I consider what's done with source to be as important as the source. Myths, religion, fairy tales -- the reason they work as source material is that they're in theory part of the greater public consciousness. So any reworking of the elements takes that greater awareness and subverts it, or modernizes it, casting it in a way that sheds light on the here and now from the vantage of the greater mythic scope.

oyceter
Oct. 20th, 2004 09:02 pm (UTC)
I consider what's done with source to be as important as the source. Myths, religion, fairy tales -- the reason they work as source material is that they're in theory part of the greater public consciousness. So any reworking of the elements takes that greater awareness and subverts it, or modernizes it, casting it in a way that sheds light on the here and now from the vantage of the greater mythic scope.

I definitely agree! I think part of the attraction of fan fiction for me is that certain TV shows (I rarely read fanfic based on books just because the difference in authorial voice really throws me off) have become part of my own personal mythology. As such, it's horribly graitfying to find other people who share that same "mythology" and who are creating a dialogue/monologue/whatyouwill with it via LJ or mailing lists. So while Buffy or Angel may not be part of the greater public consciousness of the world, it is a large part of the greater public consciousness among many people whose LJ's I read... it's a little like sharing a secret language.

I think because of that level of community, works that would normally not have been on the same level of myth or fairy tales are elevated to that level because of that shared language. It's also interesting because I think fanfiction (along with, of course, reviews, discussion, and etc.) does create a sort of discussion between the reader of the fanfic and the text itself. I've read fan fiction that has changed my point of view of some characters on Buffy or Angel and made me see parts of the show in a different light by being able to concentrate on a specific theme or image.
msagara
Oct. 20th, 2004 10:13 pm (UTC)
I definitely agree! I think part of the attraction of fan fiction for me is that certain TV shows (I rarely read fanfic based on books just because the difference in authorial voice really throws me off) have become part of my own personal mythology. As such, it's horribly graitfying to find other people who share that same "mythology" and who are creating a dialogue/monologue/whatyouwill with it via LJ or mailing lists. So while Buffy or Angel may not be part of the greater public consciousness of the world, it is a large part of the greater public consciousness among many people whose LJ's I read... it's a little like sharing a secret language.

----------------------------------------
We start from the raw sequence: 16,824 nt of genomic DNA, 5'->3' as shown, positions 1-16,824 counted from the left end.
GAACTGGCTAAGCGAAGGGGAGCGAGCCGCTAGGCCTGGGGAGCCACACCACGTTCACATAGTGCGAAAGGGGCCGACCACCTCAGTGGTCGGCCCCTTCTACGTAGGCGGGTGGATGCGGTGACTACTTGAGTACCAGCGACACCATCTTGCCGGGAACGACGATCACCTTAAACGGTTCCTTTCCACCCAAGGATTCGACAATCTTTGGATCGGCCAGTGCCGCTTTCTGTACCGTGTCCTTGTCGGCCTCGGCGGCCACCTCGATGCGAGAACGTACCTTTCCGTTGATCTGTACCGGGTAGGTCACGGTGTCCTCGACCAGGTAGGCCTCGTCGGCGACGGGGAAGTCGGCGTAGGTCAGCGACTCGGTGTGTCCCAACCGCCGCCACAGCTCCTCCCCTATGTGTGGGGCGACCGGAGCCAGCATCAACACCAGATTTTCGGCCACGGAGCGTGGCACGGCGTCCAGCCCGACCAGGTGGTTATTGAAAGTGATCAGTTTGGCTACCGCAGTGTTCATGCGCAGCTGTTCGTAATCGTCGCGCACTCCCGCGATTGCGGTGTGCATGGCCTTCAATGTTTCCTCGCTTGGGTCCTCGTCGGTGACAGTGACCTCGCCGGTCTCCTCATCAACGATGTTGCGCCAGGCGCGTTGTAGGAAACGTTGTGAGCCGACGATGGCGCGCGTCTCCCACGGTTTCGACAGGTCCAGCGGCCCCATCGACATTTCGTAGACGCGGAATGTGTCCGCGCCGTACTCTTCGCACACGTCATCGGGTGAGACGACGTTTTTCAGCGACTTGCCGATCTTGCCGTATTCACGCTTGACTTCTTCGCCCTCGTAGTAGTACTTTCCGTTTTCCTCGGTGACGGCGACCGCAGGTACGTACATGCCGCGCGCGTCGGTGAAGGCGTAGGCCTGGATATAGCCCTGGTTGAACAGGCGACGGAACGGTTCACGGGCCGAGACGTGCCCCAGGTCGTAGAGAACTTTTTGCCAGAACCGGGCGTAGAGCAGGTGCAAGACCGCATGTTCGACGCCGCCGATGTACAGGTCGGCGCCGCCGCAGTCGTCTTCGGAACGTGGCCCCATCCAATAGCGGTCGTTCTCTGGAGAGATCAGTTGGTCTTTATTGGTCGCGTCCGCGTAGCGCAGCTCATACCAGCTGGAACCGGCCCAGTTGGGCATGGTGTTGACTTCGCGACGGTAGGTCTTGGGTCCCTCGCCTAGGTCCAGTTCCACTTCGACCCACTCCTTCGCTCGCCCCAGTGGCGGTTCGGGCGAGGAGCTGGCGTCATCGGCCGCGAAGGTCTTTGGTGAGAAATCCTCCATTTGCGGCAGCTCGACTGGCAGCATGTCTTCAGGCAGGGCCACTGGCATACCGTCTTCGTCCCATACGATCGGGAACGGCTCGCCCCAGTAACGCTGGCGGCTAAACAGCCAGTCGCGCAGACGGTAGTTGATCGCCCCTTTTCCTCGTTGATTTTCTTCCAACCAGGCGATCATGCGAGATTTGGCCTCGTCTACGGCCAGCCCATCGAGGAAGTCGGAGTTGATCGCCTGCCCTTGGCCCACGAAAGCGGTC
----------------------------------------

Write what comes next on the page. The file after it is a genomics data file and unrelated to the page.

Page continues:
I think this is what stakebait is getting at as well; I just didn't catch it in quite the same way on the first read. My bad. I loved the show, and loved to bitch about the show, but I think much of early Buffy spoke to mythologies that were already present for me. So my reaction is slightly different; it's not better or worse, just different. I can pick up the language, I can talk about the show endlessly -- but it's not settled roots in me in a way that could make it part of my internal landscape.

If I do a riff on Beauty and the Beast, for instance, I can reconfigure it in so many ways it's not recognizeable to a vast majority of readers. Or I can stay close to its roots, and play it out in an entirely different context. I'm playing with what's already there. To do that with Buffy I'd have to be writing something that wasn't Buffy, if that makes any sense. Transfiguring the source wouldn't work in the same way as working with it. Retelling Buffy in an entirely different context wouldn't be Buffy for me.

It's partly because there's so much that's already mythic in the show; elements of Buffy that have already come from elsewhere. Not the character herself -- but she's a hero, worked into a modern context, with modern subtext.